The Senate Majority Leader Mitch McConnell now tipping his hat to the president for using tariff threats to leverage Mexico on immigration. This, after you might remember stressing last week that Senate Republicans opposed the president's tactics and the president faced an open rebellion then in the Senate if those tariffs have gone into effect. Today, however, Senator McConnell says all is well that ends well.
(BEGIN AUDIO CLIP)
SEN. MITCH MCCONNELL (R-KY): Even though almost none of my members were enthusiastic about the prospect of tariffs, you have to give the president credit. It worked.
(END AUDIO CLIP)
KING: Mayor Pete Buttigieg today giving us a window on how he sees America's role in the world and what he would do in terms of foreign policy if elected president. Speaking in Indiana last hour, the Democratic presidential candidate and veteran of the war in Afghanistan drew a comparison between that war, the war in Iraq and other chapters in America's military history.
(BEGIN VIDEO CLIP)
MAYOR PETE BUTTIGIEG (D-IN), PRESIDENTIAL CANDIDATE: We must remember that the lesson of the Iraq disaster is not that there is nothing wrong withstanding for American values but rather that any action in the name of such values must be strategic, legitimate, and constrained by the premise that we only use force when left with no alternative. It is the difference between the necessary response to 9/11 in Afghanistan and the self-defeating invasion of Iraq. It is in short the difference between Normandy and Saigon.
(END VIDEO CLIP)
KING: CNN's Phil Mattingly live on the scene of that speech in Bloomington, Indiana.
[12:45:02] Phil, what other big takeaways did you get from this.
PHIL MATTINGLY, CNN CONGRESSIONAL CORRESPONDENT: So I think one of the most interesting elements here is there really kind of dual purposes to the speech. First and foremost to feel what the Buttigieg campaign feel is a vacuum to some degree on foreign policy. You have all of these senators or congressmen or governors laying out expansive domestic programs, expansive domestic ideas with foreign policy perhaps have been somewhat at second fiddle here.
Pete Buttigieg today in a more than hour-long speech laid out an expansive view of things and the other reason for that is concerns that have been raised about the fact that a 37-year-old somewhat small-town mayor is actually ready for this position. And those were the dual reasons for giving the speech. It was a lengthy critique of the Trump administration, no question about it calling for the repeal of the authorization of use of military force. Rejoining the Iran nuclear deal, rejoining the Paris climate agreement, retrenching in terms of relationships with U.S. allies.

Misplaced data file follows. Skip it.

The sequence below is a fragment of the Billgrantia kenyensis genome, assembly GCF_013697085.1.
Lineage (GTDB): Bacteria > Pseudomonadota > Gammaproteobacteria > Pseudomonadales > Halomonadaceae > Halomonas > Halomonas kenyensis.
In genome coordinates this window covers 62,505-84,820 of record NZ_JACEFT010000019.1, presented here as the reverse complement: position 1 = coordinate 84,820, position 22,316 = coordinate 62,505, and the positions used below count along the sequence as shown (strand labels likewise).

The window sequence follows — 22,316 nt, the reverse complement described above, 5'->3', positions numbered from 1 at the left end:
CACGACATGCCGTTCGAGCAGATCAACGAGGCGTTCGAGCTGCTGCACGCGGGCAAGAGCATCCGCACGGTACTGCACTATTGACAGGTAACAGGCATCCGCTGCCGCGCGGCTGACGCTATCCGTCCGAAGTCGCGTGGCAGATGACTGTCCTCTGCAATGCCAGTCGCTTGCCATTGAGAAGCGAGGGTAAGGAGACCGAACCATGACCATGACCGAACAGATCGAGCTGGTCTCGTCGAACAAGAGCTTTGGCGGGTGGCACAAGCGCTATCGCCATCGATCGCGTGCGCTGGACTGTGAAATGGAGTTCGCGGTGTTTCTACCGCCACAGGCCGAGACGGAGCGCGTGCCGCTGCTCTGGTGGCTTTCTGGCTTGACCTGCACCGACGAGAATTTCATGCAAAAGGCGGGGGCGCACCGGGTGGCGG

No question on indictment in his view of President Trump's policy but was also interesting, it was an indictment as well of past Democratic policies saying that he hasn't in his lifetime seen a consistent world view out of Democrats. It was something I asked him about after his speech. Take a listen.
(BEGIN VIDEO CLIP)
BUTTIGIEG: Well, I think really the focus is on the future, but it's very clear that a future administration needs to find a way to put an end to the forever wars and really needs to recognize that the frameworks and the domestic and international mechanics for foreign policy are going to have to change. But we were really trying to focus on the road ahead and how to meet the challenges at the moment.
(END VIDEO CLIP)
MATTINGLY: Now obviously, John, Pete Buttigieg served in the military, was a naval intelligence officer, did a deployment in Afghanistan as well. It's a key part of his bio but now trying to add a little bit of meat to the bones on that when it comes to foreign policy. Something you've heard him talk about pretty occasionally on the campaign trail actually put out regularly on the campaign trail but now going on at 1enght.
I think what will be interesting is one, how this sticks, especially given the big day in Iowa today but also how many of his competitors follow suit, John.
KING: Phil Mattingly live for us in Indiana. Appreciate it, from the trail, Phil. Have a great afternoon.
Next for us here, separate actions by the Trump administration with a common thread, appealing to Christian conservatives as we head into the 2020 re-election cycle.
[12:51:49] KING: The president of the United States is about to leave for Iowa in a big trip out there. It's an official event, promoting renewable energies, not a campaign fundraiser. But at the moment, he is holding court with reporters, he's been at this for several minutes on the South Lawn of the White House. We'll bring you the tape of that as soon as we can, but we do know the president is criticizing the former Vice President Joe Biden. At one point he called him a dummy, called him a loser, only one percent, Obama took him off the trash heap.